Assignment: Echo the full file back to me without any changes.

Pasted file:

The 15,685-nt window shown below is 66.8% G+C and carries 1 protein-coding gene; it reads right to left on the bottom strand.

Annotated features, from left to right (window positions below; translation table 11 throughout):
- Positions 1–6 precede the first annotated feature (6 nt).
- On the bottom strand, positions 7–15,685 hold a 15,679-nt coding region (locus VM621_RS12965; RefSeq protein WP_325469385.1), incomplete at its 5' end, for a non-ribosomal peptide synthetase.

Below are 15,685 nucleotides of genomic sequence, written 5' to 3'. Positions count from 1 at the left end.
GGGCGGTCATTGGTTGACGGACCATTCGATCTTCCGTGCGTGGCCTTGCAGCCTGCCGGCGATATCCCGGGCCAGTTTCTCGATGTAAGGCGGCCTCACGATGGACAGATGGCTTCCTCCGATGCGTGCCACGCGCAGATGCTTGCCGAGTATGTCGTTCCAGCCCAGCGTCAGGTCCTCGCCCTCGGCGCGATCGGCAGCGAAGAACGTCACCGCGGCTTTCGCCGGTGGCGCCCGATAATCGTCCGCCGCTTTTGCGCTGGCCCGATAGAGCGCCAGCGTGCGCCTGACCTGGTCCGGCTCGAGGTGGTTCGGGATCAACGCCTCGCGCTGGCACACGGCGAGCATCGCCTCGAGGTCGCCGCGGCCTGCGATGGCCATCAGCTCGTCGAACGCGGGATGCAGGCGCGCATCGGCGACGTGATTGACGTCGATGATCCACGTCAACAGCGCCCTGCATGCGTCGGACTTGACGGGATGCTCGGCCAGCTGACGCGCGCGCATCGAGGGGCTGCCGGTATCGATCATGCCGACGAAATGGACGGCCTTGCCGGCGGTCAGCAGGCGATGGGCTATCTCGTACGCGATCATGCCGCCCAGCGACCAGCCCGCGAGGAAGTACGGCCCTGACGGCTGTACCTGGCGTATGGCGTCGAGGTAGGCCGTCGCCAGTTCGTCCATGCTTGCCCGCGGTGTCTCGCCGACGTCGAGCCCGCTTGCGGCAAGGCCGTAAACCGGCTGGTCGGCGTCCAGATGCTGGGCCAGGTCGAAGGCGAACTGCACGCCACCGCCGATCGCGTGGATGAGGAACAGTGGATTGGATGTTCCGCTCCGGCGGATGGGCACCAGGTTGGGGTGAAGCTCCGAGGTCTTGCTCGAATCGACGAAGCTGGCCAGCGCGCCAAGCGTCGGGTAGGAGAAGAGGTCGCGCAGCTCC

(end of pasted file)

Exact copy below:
The 15,685-nt window shown below is 66.8% G+C and carries 1 protein-coding gene; it reads right to left on the bottom strand.

Annotated features, from left to right (window positions below; translation table 11 throughout):
- Positions 1–6 precede the first annotated feature (6 nt).
- On the bottom strand, positions 7–15,685 hold a 15,679-nt coding region (locus VM621_RS12965; RefSeq protein WP_325469385.1), incomplete at its 5' end, for a non-ribosomal peptide synthetase.

Below are 15,685 nucleotides of genomic sequence, written 5' to 3'. Positions count from 1 at the left end.
GGGCGGTCATTGGTTGACGGACCATTCGATCTTCCGTGCGTGGCCTTGCAGCCTGCCGGCGATATCCCGGGCCAGTTTCTCGATGTAAGGCGGCCTCACGATGGACAGATGGCTTCCTCCGATGCGTGCCACGCGCAGATGCTTGCCGAGTATGTCGTTCCAGCCCAGCGTCAGGTCCTCGCCCTCGGCGCGATCGGCAGCGAAGAACGTCACCGCGGCTTTCGCCGGTGGCGCCCGATAATCGTCCGCCGCTTTTGCGCTGGCCCGATAGAGCGCCAGCGTGCGCCTGACCTGGTCCGGCTCGAGGTGGTTCGGGATCAACGCCTCGCGCTGGCACACGGCGAGCATCGCCTCGAGGTCGCCGCGGCCTGCGATGGCCATCAGCTCGTCGAACGCGGGATGCAGGCGCGCATCGGCGACGTGATTGACGTCGATGATCCACGTCAACAGCGCCCTGCATGCGTCGGACTTGACGGGATGCTCGGCCAGCTGACGCGCGCGCATCGAGGGGCTGCCGGTATCGATCATGCCGACGAAATGGACGGCCTTGCCGGCGGTCAGCAGGCGATGGGCTATCTCGTACGCGATCATGCCGCCCAGCGACCAGCCCGCGAGGAAGTACGGCCCTGACGGCTGTACCTGGCGTATGGCGTCGAGGTAGGCCGTCGCCAGTTCGTCCATGCTTGCCCGCGGTGTCTCGCCGACGTCGAGCCCGCTTGCGGCAAGGCCGTAAACCGGCTGGTCGGCGTCCAGATGCTGGGCCAGGTCGAAGGCGAACTGCACGCCACCGCCGATCGCGTGGATGAGGAACAGTGGATTGGATGTTCCGCTCCGGCGGATGGGCACCAGGTTGGGGTGAAGCTCCGAGGTCTTGCTCGAATCGACGAAGCTGGCCAGCGCGCCAAGCGTCGGGTAGGAGAAGAGGTCGCGCAGCTCC